James Madison Papers
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To James Madison from Daniel Carroll, 21 December 1791

From Daniel Carroll

George Town Decr. 21st. 1791

My dear Sir,

I wrote to you by last Post from Bladensburgh. A Letter from Mr Lee, & the News papers shew me the shamefull State of the Representation Bill on the 13th Inst. Such a receeding in yr. House and on such a subject is astonishing.1 I fear disagreable effects—the evill is to continue 10 years; during which time matters will often occur to revive reflections on this event. It appears to me not quite right that the 2 Senators from Vermont shoud decide on the Repn of Kentucky. Mr Carroll2 has been usefull in our Assembly, but I do not think that a sufft. excuse. Mr. Rd. Hy. Lee has been a considerable time on his way, I have heard. My anxiety about what I wrote you respecting Mr Carroll of Carrollton indued me to write to him again which I hope may have effect. Docr. Stuart presents his comps. & requests Mr. Frenau will send his papers to Messrs Willson & Potts3 in Alexa. & to Mr Lund Washington4 near Alexa., & I suppose the papers from the beginning. I must request that my papers from Mr Frenau may be inclosd & seald & not left open at the sides. I do not get one out of 10, of this However I woud not have him take notice yet to our Post-Master. Unless difft. regulations prevail there will be an end to Subscriptions. Dr Sr. yrs. affy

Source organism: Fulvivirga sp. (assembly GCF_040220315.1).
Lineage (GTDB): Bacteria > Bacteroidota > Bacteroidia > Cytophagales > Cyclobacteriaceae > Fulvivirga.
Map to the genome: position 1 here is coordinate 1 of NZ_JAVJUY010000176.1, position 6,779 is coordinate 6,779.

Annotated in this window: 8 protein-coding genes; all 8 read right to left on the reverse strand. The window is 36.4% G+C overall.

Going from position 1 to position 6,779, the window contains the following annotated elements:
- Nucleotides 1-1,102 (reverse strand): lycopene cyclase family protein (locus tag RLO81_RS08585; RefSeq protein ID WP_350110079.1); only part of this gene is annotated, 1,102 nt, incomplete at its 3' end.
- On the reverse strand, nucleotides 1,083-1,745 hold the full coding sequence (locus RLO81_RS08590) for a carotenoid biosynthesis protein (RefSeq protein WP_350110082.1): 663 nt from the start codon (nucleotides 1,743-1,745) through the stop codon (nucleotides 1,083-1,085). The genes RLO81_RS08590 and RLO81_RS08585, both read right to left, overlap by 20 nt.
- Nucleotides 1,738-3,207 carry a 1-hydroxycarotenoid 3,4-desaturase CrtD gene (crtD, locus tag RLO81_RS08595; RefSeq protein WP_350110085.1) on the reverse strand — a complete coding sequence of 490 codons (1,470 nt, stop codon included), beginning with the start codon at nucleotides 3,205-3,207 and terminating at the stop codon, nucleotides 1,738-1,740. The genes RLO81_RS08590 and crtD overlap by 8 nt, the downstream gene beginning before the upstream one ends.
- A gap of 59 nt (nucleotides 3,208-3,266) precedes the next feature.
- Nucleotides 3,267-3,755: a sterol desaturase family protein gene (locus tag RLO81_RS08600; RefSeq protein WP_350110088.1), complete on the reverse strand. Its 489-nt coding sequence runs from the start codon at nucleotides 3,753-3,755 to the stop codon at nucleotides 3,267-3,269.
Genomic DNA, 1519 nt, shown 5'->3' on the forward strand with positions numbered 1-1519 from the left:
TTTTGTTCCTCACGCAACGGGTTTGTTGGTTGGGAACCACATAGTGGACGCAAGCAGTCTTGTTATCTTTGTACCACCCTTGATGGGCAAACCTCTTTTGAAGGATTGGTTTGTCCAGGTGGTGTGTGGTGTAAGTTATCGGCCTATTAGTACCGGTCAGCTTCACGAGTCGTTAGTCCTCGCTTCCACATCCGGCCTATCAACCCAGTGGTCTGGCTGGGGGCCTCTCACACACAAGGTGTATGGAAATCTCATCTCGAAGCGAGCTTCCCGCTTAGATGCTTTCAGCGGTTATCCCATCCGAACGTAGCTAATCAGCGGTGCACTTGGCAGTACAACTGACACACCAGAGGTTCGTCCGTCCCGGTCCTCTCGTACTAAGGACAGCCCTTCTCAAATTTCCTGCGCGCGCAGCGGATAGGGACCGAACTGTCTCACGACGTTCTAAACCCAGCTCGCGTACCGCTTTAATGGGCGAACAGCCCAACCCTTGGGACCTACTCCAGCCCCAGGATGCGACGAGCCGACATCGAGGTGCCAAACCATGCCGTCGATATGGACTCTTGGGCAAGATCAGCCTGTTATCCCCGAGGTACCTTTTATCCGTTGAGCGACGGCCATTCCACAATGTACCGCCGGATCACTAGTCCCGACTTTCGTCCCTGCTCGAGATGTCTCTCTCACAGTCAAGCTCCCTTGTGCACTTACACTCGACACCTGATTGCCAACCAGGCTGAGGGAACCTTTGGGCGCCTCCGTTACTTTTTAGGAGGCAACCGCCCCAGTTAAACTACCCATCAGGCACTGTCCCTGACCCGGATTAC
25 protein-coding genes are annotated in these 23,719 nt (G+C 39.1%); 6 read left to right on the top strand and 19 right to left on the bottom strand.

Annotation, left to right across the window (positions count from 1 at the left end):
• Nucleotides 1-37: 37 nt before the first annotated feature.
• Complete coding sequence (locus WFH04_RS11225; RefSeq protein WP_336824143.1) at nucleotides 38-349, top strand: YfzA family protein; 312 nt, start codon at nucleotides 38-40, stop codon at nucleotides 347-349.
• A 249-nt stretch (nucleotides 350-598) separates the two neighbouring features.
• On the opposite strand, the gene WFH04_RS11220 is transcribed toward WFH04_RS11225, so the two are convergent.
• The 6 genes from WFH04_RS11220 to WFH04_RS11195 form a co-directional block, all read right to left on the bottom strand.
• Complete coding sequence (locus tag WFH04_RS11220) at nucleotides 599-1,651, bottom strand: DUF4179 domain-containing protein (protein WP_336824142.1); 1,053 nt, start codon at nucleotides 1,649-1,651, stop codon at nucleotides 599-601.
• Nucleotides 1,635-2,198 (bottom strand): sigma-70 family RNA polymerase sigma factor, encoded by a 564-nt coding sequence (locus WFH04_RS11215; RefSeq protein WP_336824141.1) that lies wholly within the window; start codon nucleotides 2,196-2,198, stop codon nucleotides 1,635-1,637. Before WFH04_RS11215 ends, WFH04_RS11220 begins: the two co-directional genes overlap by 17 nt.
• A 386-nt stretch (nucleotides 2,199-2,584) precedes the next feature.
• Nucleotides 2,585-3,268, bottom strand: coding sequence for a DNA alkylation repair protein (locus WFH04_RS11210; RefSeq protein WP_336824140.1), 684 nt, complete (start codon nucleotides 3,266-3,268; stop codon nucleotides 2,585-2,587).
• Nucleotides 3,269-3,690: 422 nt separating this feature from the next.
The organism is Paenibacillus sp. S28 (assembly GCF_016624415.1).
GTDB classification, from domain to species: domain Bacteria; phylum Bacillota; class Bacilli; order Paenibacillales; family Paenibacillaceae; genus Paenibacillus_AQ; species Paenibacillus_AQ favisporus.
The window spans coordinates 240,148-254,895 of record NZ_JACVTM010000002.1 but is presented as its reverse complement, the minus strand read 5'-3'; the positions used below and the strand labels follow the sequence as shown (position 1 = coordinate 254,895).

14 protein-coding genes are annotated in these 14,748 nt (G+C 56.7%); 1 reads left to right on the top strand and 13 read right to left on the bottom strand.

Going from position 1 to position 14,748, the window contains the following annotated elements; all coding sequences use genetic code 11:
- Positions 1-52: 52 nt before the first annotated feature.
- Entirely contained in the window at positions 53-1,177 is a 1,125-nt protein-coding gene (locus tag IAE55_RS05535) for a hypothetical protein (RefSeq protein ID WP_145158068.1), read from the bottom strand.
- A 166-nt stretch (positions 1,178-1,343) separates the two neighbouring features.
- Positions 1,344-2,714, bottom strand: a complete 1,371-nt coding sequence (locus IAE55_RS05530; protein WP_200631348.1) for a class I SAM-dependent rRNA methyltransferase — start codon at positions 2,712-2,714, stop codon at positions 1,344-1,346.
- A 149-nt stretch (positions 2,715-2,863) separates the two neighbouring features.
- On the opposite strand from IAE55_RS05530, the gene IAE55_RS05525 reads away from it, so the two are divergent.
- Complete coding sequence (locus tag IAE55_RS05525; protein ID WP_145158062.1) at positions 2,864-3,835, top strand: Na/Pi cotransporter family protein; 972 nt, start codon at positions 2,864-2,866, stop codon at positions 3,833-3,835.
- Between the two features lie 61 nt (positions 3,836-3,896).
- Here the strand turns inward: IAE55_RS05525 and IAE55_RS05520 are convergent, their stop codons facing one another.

Danl Carroll

RC (DLC). Docketed by JM.

1On 13 Dec. 1791 the Committee of the Whole rejected a Senate amendment to the apportionment bill which would have lowered the ratio of representation from 1:30,000 to 1:33,000 (Annals of Congress description begins Debates and Proceedings in the Congress of the United States, 1789–1824 (42 vols.; Washington, 1834–56). description ends , 2d Cong., 1st sess., 250). Carroll was apparently mistaken in thinking that the House was “receeding.”

2Charles Carroll of Carrollton.

3Probably the merchants James Wilson (1767–1805) and John Potts, Jr. (1760–1809) (Jackson and Twohig, Diaries of George Washington, IV, 122, 192).

4Lund Washington (1737–1796), cousin of George Washington, was a plantation manager (Rutland, Papers of George Mason, I, cvi).

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